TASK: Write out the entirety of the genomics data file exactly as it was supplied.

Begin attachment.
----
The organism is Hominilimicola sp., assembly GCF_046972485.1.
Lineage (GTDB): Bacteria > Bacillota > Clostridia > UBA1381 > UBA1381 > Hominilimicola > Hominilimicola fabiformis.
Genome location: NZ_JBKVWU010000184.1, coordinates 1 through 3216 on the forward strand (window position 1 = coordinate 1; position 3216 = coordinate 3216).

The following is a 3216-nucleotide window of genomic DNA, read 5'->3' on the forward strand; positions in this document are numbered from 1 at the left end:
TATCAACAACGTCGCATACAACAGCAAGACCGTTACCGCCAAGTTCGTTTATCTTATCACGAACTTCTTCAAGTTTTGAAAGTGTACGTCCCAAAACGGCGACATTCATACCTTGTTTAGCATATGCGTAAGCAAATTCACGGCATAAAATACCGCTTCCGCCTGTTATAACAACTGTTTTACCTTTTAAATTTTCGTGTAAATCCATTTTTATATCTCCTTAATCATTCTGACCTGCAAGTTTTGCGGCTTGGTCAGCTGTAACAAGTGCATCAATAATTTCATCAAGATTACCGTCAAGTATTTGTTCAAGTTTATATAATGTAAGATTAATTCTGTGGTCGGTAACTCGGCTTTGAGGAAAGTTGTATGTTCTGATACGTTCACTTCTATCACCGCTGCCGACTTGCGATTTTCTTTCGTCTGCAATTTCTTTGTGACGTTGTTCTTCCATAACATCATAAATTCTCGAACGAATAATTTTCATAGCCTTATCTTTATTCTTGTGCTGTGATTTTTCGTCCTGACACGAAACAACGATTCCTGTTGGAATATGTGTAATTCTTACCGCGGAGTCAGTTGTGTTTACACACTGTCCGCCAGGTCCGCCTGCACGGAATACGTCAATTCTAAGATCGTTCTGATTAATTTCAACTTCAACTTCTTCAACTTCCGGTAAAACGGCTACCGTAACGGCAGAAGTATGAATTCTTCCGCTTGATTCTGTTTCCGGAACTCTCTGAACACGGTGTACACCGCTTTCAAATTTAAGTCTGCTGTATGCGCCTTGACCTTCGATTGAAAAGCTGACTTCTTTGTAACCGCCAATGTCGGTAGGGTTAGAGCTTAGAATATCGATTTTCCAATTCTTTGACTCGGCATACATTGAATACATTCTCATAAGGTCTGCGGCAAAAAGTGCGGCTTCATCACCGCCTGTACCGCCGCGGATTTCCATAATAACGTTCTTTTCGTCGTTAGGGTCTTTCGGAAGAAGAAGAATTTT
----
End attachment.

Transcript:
The organism is Hominilimicola sp., assembly GCF_046972485.1.
Lineage (GTDB): Bacteria > Bacillota > Clostridia > UBA1381 > UBA1381 > Hominilimicola > Hominilimicola fabiformis.
Genome location: NZ_JBKVWU010000184.1, coordinates 1 through 3216 on the forward strand (window position 1 = coordinate 1; position 3216 = coordinate 3216).

The following is a 3216-nucleotide window of genomic DNA, read 5'->3' on the forward strand; positions in this document are numbered from 1 at the left end:
TATCAACAACGTCGCATACAACAGCAAGACCGTTACCGCCAAGTTCGTTTATCTTATCACGAACTTCTTCAAGTTTTGAAAGTGTACGTCCCAAAACGGCGACATTCATACCTTGTTTAGCATATGCGTAAGCAAATTCACGGCATAAAATACCGCTTCCGCCTGTTATAACAACTGTTTTACCTTTTAAATTTTCGTGTAAATCCATTTTTATATCTCCTTAATCATTCTGACCTGCAAGTTTTGCGGCTTGGTCAGCTGTAACAAGTGCATCAATAATTTCATCAAGATTACCGTCAAGTATTTGTTCAAGTTTATATAATGTAAGATTAATTCTGTGGTCGGTAACTCGGCTTTGAGGAAAGTTGTATGTTCTGATACGTTCACTTCTATCACCGCTGCCGACTTGCGATTTTCTTTCGTCTGCAATTTCTTTGTGACGTTGTTCTTCCATAACATCATAAATTCTCGAACGAATAATTTTCATAGCCTTATCTTTATTCTTGTGCTGTGATTTTTCGTCCTGACACGAAACAACGATTCCTGTTGGAATATGTGTAATTCTTACCGCGGAGTCAGTTGTGTTTACACACTGTCCGCCAGGTCCGCCTGCACGGAATACGTCAATTCTAAGATCGTTCTGATTAATTTCAACTTCAACTTCTTCAACTTCCGGTAAAACGGCTACCGTAACGGCAGAAGTATGAATTCTTCCGCTTGATTCTGTTTCCGGAACTCTCTGAACACGGTGTACACCGCTTTCAAATTTAAGTCTGCTGTATGCGCCTTGACCTTCGATTGAAAAGCTGACTTCTTTGTAACCGCCAATGTCGGTAGGGTTAGAGCTTAGAATATCGATTTTCCAATTCTTTGACTCGGCATACATTGAATACATTCTCATAAGGTCTGCGGCAAAAAGTGCGGCTTCATCACCGCCTGTACCGCCGCGGATTTCCATAATAACGTTCTTTTCGTCGTTAGGGTCTTTCGGAAGAAGAAGAATTTT